Blog Post No. 505
I used to be a night owl. Throughout my childhood, I always had trouble falling asleep. I’m a light sleeper, too so any other activity in a house full of people older than me, would wake me up. I remember listening to my old tape player, setting up stuffed animals on my bed, and playing pretend long into the night. By the time I was in high school, I would usually get five (or if I was lucky) six hours of sleep a night. Like a classic teenager, I would stay up late (past my super early bedtime) and struggle with getting up in the morning.
In university, with no bedtime and a the fresh freedom of burgeoning adulthood, I would stay up even later. Either I was out at a pub with friends, hanging out in a late night coffee shop, or watching terrible TV over the antenna. Eventually (when I learned how to be a better student) it would be common for me to be up late finishing a paper or studying for a test.
I’m not special in any of that. And, eventually I learned how to get up early in the mornings for the day job. I still haven’t gotten any better with falling asleep, though. Thankfully, my desire to make a real breakfast and to avoid rushing is enough to force myself out of bed when I have to get to work early. Which is most days, now. I do have to work late often on the weekends, though.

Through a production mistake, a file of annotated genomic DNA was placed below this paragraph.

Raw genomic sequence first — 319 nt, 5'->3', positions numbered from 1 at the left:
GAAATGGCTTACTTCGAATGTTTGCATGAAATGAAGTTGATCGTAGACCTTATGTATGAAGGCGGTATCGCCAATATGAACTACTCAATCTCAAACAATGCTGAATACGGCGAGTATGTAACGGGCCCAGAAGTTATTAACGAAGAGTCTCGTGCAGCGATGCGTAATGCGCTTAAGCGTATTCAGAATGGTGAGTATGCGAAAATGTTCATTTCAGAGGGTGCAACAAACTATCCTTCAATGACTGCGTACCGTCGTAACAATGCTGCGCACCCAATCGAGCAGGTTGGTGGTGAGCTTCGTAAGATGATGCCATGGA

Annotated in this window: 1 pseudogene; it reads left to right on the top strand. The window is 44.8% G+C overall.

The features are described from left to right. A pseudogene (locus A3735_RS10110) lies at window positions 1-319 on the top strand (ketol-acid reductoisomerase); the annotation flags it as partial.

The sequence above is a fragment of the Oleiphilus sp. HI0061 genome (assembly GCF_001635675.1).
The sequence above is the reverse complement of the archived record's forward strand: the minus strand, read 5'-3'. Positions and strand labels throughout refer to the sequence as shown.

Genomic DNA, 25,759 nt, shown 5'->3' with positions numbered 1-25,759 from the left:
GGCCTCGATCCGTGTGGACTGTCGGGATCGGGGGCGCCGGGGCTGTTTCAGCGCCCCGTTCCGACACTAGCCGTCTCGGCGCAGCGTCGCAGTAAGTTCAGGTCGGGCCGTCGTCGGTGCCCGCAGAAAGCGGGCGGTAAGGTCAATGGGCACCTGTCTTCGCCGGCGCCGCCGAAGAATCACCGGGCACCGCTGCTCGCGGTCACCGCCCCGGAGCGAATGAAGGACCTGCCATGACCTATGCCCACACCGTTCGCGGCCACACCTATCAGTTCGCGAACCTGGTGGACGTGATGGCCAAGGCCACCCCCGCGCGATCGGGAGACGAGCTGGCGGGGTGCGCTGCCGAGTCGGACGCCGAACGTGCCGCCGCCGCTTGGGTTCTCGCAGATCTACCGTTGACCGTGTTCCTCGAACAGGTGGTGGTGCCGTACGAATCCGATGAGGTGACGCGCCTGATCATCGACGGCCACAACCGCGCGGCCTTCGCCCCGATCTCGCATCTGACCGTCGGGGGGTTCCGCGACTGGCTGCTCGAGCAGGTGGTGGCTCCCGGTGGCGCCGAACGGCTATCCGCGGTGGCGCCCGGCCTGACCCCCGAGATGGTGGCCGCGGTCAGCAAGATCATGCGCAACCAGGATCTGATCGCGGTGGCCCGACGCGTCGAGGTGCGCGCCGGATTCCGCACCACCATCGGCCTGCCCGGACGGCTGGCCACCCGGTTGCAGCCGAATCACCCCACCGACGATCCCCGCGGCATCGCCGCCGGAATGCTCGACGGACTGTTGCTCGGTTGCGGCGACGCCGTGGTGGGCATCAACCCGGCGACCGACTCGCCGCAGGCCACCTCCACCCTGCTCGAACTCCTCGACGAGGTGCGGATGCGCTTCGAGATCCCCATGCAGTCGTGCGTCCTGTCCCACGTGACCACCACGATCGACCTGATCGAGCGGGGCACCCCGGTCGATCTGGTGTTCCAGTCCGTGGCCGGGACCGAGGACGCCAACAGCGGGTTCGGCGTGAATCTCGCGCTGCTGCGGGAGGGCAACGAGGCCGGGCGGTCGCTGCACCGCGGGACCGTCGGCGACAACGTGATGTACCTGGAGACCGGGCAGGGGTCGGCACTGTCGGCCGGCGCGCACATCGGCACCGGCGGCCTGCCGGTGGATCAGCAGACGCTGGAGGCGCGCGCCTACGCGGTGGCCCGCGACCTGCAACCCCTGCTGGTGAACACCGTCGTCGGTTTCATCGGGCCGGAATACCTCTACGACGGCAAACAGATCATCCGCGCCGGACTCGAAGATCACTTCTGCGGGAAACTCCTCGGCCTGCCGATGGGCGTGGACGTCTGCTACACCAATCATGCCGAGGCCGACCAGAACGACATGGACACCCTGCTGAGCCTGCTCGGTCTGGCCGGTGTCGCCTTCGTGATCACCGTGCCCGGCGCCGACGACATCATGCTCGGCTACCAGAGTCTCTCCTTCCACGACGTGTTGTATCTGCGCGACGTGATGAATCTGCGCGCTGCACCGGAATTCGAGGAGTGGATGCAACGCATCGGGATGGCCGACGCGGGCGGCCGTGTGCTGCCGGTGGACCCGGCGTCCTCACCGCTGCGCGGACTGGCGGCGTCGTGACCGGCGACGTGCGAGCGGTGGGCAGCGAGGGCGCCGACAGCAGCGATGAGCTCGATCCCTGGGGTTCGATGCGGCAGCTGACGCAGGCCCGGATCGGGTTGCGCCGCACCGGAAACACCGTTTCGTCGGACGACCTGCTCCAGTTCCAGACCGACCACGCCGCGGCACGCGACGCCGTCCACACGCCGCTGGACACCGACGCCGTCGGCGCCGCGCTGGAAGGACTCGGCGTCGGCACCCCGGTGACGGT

I guess the topic of late night came up on my last visit with my folks (thankfully due to easier but still awful testing, we’ve been able to visit a little more often). We talked about our varying relationship with sleep and I thought about all the late nights I spent doing things (or doing nothing). The night really is a different world. It could just be our lizard brains reacting to darkness, or the feeling of quiet when far fewer people are active in the world.
Back when all I did was talk about writing, I had visions of late night sessions at my keyboard, furiously typing away to the desk lamp with a cooling cup of coffee and headphones blasting out music. The reality of writing (for me) is exactly that scenario, but in the middle of the day when I’m not working or in the evening when I am. I learned to strike while the iron is hot and that scheduling motivation is a fallacy.
I still have that image in my head, though. (Especially when I’m not writing daily like I do with first drafts). I did get a taste of it in those university days when several papers would be due in the same week and there was never enough time. While it’s less romantic, this way is better. That doesn’t stop the night from calling me. If I’m not careful, I stay up way too late and the early mornings bite my head off. Only, in those late nights, it’s not productive writing, I’m working on. I usually fall down a rabbit hole on youtube or get caught up in a video game.
Every adult is always tired, but the more I stick to a sleep routine and get up at a similar time every morning, the easier it gets (eventually). Even though it’s boring and I feel like I want to say up because my free time is so limited, I’d rather go to bed a little earlier and spend less of my free time exhausted. Though, a good nap can be it’s own kind of special experience. Just not at the expense of everything else.